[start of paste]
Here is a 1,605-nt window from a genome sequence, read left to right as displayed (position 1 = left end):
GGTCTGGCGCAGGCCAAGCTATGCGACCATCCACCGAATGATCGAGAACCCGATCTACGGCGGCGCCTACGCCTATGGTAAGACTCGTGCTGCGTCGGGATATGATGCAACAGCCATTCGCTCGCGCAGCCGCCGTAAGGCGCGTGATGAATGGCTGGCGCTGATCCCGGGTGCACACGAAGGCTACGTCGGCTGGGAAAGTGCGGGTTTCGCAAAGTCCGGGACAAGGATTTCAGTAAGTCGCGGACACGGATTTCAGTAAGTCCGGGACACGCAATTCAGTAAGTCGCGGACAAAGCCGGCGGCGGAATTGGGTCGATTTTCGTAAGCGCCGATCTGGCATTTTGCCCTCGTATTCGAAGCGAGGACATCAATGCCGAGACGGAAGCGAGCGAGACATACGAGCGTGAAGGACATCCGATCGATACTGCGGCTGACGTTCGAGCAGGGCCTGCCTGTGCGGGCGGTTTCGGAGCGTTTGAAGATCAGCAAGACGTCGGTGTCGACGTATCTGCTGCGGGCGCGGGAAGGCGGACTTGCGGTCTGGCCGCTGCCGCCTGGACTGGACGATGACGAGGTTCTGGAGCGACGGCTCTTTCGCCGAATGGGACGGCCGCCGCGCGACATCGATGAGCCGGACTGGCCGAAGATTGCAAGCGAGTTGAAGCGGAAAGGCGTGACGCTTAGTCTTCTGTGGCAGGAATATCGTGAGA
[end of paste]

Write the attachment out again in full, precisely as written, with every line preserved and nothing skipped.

Here is a 1,605-nt window from a genome sequence, read left to right as displayed (position 1 = left end):
GGTCTGGCGCAGGCCAAGCTATGCGACCATCCACCGAATGATCGAGAACCCGATCTACGGCGGCGCCTACGCCTATGGTAAGACTCGTGCTGCGTCGGGATATGATGCAACAGCCATTCGCTCGCGCAGCCGCCGTAAGGCGCGTGATGAATGGCTGGCGCTGATCCCGGGTGCACACGAAGGCTACGTCGGCTGGGAAAGTGCGGGTTTCGCAAAGTCCGGGACAAGGATTTCAGTAAGTCGCGGACACGGATTTCAGTAAGTCCGGGACACGCAATTCAGTAAGTCGCGGACAAAGCCGGCGGCGGAATTGGGTCGATTTTCGTAAGCGCCGATCTGGCATTTTGCCCTCGTATTCGAAGCGAGGACATCAATGCCGAGACGGAAGCGAGCGAGACATACGAGCGTGAAGGACATCCGATCGATACTGCGGCTGACGTTCGAGCAGGGCCTGCCTGTGCGGGCGGTTTCGGAGCGTTTGAAGATCAGCAAGACGTCGGTGTCGACGTATCTGCTGCGGGCGCGGGAAGGCGGACTTGCGGTCTGGCCGCTGCCGCCTGGACTGGACGATGACGAGGTTCTGGAGCGACGGCTCTTTCGCCGAATGGGACGGCCGCCGCGCGACATCGATGAGCCGGACTGGCCGAAGATTGCAAGCGAGTTGAAGCGGAAAGGCGTGACGCTTAGTCTTCTGTGGCAGGAATATCGTGAGA